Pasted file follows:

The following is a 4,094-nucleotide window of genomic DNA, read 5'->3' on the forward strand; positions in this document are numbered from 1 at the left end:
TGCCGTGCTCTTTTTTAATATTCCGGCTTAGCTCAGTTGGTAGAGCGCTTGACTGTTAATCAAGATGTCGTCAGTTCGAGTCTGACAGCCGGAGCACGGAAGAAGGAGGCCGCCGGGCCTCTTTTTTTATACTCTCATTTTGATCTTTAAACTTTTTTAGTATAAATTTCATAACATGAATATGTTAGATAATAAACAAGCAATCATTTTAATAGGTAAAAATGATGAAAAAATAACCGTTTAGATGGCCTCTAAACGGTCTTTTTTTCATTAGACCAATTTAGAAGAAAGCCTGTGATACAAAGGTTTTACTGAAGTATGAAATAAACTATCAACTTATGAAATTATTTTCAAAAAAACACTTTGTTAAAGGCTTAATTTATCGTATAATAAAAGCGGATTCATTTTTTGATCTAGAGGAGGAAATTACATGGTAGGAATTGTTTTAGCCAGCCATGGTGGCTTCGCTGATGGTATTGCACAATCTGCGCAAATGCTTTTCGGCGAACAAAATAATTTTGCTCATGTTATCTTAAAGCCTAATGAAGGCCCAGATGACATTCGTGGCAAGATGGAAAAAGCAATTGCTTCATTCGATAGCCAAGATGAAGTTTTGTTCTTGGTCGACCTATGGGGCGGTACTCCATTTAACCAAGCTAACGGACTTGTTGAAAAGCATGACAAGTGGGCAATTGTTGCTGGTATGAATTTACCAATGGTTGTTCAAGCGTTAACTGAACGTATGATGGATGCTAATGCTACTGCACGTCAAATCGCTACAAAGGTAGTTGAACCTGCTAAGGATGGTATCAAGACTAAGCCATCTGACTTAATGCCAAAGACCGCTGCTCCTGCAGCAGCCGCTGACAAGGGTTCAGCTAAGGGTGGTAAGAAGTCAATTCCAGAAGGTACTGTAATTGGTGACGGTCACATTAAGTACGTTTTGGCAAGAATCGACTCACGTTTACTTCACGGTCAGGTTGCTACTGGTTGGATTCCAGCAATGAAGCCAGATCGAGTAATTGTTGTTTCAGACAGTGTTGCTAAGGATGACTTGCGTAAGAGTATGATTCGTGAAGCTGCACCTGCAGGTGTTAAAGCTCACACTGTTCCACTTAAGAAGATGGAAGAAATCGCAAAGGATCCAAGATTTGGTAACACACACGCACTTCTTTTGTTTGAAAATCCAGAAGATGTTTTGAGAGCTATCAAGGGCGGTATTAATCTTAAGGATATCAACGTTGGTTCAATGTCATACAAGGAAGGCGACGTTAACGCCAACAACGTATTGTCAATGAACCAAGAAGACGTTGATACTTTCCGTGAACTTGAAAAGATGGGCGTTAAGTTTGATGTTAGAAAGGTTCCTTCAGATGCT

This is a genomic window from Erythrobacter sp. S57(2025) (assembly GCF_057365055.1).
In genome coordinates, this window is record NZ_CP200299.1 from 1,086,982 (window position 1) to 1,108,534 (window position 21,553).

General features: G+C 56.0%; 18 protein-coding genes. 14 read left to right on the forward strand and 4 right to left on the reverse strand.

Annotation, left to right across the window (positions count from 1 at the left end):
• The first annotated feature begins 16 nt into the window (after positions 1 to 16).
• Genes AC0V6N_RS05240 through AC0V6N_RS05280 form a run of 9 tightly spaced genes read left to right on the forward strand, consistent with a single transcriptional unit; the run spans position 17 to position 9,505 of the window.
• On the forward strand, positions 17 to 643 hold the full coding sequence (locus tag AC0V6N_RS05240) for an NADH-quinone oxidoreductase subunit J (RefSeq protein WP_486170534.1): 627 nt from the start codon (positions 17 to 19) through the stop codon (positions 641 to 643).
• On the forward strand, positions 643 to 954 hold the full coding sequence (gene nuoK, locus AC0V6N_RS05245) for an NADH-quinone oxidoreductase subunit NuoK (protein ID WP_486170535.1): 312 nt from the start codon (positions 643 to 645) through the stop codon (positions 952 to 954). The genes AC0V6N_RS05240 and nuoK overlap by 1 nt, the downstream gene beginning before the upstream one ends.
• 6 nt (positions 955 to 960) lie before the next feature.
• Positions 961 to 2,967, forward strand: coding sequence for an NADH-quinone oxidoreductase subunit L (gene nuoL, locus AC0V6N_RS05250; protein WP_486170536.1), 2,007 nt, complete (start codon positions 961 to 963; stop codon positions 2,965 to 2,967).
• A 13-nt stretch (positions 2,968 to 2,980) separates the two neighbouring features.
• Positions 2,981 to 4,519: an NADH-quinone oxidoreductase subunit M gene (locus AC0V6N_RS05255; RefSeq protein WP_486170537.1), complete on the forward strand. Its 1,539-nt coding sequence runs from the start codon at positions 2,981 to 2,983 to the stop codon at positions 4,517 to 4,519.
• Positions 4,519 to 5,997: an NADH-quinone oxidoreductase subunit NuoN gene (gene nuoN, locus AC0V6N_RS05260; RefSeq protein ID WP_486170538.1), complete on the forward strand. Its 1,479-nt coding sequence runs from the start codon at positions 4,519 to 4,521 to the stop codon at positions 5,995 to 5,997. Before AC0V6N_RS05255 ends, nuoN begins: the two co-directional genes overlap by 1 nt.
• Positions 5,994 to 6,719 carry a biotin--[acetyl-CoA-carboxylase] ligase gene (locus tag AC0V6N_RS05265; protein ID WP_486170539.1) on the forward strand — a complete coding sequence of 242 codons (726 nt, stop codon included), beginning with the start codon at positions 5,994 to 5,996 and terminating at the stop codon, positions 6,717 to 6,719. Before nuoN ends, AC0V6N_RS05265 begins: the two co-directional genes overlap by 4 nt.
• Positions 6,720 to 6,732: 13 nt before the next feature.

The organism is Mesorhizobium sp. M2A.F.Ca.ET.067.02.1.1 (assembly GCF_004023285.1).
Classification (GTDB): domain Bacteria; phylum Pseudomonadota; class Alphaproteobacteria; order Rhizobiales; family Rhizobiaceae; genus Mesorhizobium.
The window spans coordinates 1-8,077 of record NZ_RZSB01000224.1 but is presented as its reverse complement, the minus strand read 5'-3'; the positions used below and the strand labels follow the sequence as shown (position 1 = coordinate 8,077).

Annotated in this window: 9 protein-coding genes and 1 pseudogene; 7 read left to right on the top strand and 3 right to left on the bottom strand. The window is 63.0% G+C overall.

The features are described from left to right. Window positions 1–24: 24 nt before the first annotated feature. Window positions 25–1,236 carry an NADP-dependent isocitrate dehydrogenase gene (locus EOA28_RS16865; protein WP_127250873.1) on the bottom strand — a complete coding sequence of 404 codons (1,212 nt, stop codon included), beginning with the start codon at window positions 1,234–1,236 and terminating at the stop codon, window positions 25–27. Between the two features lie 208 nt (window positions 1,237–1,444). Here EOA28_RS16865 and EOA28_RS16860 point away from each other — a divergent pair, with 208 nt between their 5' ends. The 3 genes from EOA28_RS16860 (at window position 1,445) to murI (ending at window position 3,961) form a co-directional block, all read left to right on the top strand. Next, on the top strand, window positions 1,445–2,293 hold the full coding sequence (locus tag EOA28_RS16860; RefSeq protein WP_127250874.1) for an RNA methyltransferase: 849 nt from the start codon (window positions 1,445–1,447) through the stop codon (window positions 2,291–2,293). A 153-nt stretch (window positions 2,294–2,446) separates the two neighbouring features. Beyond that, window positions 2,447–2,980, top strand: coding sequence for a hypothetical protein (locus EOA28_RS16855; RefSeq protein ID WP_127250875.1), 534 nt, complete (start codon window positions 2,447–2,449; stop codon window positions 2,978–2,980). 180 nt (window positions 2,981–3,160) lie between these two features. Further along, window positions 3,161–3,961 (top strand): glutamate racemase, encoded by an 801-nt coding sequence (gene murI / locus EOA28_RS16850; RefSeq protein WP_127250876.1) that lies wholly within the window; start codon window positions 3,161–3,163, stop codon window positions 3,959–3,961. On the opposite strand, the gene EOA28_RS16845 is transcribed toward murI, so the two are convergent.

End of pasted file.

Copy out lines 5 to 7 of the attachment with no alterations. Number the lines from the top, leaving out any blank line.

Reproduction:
General features: G+C 56.0%; 18 protein-coding genes. 14 read left to right on the forward strand and 4 right to left on the reverse strand.

Annotation, left to right across the window (positions count from 1 at the left end):
• The first annotated feature begins 16 nt into the window (after positions 1 to 16).